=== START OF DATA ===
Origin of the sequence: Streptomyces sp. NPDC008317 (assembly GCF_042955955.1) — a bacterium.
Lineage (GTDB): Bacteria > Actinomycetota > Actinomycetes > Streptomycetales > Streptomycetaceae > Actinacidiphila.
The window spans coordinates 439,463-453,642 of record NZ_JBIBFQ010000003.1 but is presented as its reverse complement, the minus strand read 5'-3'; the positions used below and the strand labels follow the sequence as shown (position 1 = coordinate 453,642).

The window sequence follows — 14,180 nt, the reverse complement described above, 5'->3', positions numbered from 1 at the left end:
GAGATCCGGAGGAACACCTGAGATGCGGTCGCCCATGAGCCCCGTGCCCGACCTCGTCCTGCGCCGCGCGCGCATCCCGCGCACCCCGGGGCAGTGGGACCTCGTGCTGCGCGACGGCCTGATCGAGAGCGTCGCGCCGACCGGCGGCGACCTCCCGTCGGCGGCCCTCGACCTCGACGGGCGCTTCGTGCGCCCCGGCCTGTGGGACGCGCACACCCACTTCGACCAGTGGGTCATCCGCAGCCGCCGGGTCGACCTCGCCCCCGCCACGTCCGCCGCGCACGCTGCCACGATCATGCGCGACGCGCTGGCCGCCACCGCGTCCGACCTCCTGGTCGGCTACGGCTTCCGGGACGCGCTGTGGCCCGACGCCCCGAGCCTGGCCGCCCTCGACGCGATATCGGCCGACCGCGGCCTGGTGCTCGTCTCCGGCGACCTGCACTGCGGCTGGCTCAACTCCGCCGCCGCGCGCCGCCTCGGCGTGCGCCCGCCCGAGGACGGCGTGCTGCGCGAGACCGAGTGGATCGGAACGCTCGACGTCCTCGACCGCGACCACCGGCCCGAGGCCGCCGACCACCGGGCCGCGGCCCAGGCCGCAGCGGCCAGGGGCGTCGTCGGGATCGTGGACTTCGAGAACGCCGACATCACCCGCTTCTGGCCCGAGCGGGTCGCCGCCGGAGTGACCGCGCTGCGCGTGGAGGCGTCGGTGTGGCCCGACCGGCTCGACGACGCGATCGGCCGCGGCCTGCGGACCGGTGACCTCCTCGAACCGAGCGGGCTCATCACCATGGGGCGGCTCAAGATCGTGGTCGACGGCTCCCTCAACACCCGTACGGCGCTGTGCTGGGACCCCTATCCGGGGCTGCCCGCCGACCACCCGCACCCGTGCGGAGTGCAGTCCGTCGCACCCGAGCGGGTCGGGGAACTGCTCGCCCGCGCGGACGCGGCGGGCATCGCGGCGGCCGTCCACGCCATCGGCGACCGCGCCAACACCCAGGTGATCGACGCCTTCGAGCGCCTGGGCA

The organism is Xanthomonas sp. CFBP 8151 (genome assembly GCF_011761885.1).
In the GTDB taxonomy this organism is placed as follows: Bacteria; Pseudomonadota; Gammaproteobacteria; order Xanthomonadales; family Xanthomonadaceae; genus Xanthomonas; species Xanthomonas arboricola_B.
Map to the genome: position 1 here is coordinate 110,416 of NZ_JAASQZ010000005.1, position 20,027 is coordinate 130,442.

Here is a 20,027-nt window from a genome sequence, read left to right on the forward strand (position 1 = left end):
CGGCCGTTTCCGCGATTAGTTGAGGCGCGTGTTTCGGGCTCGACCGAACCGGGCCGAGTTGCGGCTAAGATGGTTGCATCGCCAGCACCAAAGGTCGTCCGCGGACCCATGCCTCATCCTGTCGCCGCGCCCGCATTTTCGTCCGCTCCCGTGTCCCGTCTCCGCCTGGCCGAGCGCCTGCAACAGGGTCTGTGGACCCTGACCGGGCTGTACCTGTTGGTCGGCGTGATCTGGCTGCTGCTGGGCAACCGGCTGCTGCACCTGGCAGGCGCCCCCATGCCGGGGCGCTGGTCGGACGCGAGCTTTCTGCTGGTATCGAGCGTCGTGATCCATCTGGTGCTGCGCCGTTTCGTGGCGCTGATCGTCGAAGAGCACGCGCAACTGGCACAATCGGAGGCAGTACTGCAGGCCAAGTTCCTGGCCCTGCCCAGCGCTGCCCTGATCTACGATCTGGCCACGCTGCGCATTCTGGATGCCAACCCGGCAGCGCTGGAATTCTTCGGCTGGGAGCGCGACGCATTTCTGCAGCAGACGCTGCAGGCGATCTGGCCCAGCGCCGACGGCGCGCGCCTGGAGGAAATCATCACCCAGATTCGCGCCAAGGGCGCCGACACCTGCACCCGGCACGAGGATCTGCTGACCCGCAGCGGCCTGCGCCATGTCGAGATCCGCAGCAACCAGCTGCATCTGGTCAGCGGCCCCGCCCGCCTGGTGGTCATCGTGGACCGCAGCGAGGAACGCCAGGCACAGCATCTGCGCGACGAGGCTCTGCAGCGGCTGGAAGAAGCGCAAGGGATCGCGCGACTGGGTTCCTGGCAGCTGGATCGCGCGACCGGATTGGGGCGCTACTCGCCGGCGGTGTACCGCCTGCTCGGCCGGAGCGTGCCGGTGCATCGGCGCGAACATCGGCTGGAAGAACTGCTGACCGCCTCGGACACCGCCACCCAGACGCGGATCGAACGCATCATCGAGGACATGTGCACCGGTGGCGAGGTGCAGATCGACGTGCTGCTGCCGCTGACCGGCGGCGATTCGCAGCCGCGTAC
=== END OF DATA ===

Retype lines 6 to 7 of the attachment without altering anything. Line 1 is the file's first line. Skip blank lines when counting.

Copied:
The organism is Xanthomonas sp. CFBP 8151 (genome assembly GCF_011761885.1).
In the GTDB taxonomy this organism is placed as follows: Bacteria; Pseudomonadota; Gammaproteobacteria; order Xanthomonadales; family Xanthomonadaceae; genus Xanthomonas; species Xanthomonas arboricola_B.